The role of the Iraqi army and its allies: Iraqi special forces take cover as their unit comes under fire from an Islamic State sniper. Together with Kurdish peshmerga and Shia militias, Iraqi forces intensified fighting and moved into more densely populated areas of the city without air support from the US-led coalition due to the high risk of civilian casualties
Kurdish peshmerga: meanwhile, Kurdish peshmerga forces decided to focus on other strongholds of resistance in northern Iraq and on the Kurdish-controlled city of Kirkuk, where IS initiated a campaign of violence in response to the advances of the Iraqi army towards Mosul
Fleeing from the fighting: the United Nations says over 34,000 people have been displaced from Mosul since the operation began on 17 October, with about three quarters settled in camps and the rest in host communities
Under militant rule, matches had to stop at prayer time and players only ever had one eye on the ball, Osama said. The other eye was on the street, in case an Islamic State patrol drove past.
There is still a mark where a mortar bomb tore through the synthetic turf and only shards of glass remain in the window panes after a car bomb exploded nearby when Iraqi forces retook Zuhour in early November.
Many people stayed in their homes throughout the battle, defying predictions of an exodus from the city where as many as 1.5 million were said to live.
Those who left – both during the fighting and before – are also returning, even though basic services such as electricity, health facilities and water have not been restored.
The municipality has resumed work, but much of its equipment was damaged by Islamic State, which converted some of its vehicles into car bombs, so authorities are borrowing them from other provinces. At a busy intersection, workers were digging up the road to fix a water pipe damaged by an air strike. A taxi drove past, its passengers singing along to loud music and dancing in their seats.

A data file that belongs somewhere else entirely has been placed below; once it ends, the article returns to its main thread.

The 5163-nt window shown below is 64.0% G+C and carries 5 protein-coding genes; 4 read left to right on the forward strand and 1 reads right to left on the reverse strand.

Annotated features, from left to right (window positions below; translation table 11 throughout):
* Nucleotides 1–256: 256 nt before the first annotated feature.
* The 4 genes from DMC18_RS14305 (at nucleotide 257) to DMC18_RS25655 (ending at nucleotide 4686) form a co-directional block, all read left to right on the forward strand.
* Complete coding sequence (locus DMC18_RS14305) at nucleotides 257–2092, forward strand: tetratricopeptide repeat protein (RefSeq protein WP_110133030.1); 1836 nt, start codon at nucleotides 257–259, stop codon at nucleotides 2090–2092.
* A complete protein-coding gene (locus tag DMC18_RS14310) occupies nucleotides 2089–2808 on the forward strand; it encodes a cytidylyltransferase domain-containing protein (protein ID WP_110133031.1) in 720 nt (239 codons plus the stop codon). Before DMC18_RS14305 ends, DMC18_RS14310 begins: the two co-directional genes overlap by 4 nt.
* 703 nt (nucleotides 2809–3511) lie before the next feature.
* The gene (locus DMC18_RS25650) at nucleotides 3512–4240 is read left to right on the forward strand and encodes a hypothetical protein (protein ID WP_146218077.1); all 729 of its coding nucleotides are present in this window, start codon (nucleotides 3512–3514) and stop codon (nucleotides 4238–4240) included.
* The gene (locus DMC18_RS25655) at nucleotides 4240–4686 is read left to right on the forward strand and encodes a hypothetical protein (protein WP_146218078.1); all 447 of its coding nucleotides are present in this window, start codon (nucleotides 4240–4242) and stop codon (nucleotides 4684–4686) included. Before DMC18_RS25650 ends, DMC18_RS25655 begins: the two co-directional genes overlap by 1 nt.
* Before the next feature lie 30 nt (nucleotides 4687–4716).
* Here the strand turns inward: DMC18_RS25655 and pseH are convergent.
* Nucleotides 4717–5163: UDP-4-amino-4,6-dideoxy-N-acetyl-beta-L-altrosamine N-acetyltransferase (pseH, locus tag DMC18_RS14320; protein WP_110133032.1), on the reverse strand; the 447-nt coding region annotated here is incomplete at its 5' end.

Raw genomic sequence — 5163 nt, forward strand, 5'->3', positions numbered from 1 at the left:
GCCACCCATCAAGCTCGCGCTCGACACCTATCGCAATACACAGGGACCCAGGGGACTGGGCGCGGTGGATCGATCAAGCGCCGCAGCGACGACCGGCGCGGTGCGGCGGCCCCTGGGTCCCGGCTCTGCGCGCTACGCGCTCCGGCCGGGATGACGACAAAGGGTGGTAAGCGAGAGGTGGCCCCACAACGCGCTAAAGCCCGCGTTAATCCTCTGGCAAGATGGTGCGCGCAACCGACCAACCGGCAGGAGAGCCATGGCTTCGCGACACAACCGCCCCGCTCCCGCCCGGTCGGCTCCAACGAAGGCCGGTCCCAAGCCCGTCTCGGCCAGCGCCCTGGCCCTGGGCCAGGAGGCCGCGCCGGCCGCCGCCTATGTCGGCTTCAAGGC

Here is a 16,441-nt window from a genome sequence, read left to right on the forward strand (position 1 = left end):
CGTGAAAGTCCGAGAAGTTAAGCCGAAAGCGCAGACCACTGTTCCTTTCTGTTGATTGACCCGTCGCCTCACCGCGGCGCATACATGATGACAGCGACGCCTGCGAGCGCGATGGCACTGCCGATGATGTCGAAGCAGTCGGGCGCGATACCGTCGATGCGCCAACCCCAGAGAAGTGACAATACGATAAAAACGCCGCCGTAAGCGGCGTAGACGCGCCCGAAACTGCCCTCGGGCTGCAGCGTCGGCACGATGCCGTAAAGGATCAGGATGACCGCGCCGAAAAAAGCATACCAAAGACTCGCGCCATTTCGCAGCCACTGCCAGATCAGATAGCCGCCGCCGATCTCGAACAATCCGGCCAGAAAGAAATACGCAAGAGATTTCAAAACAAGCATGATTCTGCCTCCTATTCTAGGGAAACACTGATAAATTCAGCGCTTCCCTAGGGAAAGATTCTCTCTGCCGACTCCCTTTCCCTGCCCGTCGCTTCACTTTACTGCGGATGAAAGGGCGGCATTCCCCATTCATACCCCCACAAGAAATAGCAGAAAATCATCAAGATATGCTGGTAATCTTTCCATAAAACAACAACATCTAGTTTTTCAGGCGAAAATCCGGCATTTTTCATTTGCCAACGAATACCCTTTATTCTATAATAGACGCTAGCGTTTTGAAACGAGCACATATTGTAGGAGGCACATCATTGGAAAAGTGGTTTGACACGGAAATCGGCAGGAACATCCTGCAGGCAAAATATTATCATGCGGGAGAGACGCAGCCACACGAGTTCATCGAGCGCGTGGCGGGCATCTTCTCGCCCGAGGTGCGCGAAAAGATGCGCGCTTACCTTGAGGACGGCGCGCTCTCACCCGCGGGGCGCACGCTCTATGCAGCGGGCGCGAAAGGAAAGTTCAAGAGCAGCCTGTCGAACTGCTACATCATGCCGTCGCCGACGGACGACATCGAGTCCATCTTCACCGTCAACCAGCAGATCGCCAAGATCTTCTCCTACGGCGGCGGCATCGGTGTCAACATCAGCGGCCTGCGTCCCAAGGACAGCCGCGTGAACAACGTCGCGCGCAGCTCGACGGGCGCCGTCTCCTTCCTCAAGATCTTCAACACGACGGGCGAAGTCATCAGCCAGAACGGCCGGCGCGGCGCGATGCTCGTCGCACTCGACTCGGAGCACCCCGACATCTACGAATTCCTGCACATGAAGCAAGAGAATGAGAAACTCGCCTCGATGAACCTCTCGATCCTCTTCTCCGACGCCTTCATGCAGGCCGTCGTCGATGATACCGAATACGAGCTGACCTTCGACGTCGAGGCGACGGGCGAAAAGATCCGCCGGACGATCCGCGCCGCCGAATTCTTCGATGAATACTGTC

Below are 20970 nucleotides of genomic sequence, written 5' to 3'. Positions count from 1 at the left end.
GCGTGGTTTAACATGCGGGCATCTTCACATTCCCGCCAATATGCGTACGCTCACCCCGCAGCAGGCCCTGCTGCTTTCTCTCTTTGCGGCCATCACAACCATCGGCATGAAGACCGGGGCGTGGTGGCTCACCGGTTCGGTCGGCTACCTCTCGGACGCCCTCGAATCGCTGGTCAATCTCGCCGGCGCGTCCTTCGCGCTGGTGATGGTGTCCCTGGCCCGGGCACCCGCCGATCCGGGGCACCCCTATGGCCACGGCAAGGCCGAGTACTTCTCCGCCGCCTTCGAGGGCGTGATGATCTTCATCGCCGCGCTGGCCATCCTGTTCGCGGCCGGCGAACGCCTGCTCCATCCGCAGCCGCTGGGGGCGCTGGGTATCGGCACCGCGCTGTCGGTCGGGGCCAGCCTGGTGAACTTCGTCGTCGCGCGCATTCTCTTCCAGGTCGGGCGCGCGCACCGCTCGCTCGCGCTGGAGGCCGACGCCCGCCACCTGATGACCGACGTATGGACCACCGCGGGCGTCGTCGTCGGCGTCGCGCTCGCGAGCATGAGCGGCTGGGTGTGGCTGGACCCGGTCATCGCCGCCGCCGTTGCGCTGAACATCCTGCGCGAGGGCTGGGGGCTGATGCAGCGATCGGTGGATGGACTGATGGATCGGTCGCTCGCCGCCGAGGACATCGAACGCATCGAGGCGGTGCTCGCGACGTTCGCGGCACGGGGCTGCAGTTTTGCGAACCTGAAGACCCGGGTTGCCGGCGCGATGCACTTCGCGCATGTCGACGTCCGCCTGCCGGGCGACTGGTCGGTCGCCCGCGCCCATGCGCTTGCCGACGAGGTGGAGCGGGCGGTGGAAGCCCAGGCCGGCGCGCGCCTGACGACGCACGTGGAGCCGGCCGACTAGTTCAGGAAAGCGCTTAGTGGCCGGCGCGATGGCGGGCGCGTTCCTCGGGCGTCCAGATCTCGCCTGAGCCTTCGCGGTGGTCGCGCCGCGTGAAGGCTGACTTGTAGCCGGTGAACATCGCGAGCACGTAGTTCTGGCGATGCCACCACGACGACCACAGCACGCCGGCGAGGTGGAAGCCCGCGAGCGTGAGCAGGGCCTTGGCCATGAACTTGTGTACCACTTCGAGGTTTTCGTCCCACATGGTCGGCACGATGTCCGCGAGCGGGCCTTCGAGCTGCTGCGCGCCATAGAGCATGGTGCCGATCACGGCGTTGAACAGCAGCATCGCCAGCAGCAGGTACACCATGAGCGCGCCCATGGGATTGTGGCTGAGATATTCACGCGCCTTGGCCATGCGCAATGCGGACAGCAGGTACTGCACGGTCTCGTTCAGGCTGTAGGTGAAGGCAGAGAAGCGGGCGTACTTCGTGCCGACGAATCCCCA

"It's an indescribable feeling," said a man in the front passenger seat, who comes from a district recently retaken by the security forces. "I can't express it".
Some vehicles still fly white flags to identify their passengers as non-combatants and the crow of cockerels is interrupted by bursts of sustained gun fire and the thud of artillery – audible from the front line further forward.
Thousands are still fleeing clashes in the city and for them, life is far from normal. At a gathering point for the displaced on the road out of Mosul, Umm Muhammed sat with the few possessions she grabbed before fleeing the Sumer district this week: a change of clothes, a Koran and a cage containing three brightly coloured budgies.
After 10 years of marriage, Umm Muhammed's husband divorced her for the widow of an Islamic State militant who was killed in battle, she said.
Although Muslim men are allowed to marry up to four women, Umm Mohammed said the new wife forced her husband to seek a divorce. Iraqi authorities however do not recognise the divorce because it was granted by an Islamic State judge, so she is still officially married.
"I am divorced and married," said Umm Mohammed, who unlike many women in Mosul has removed the full face veil imposed by Islamic State. "It's a new life; an uncertain life." (Reuters)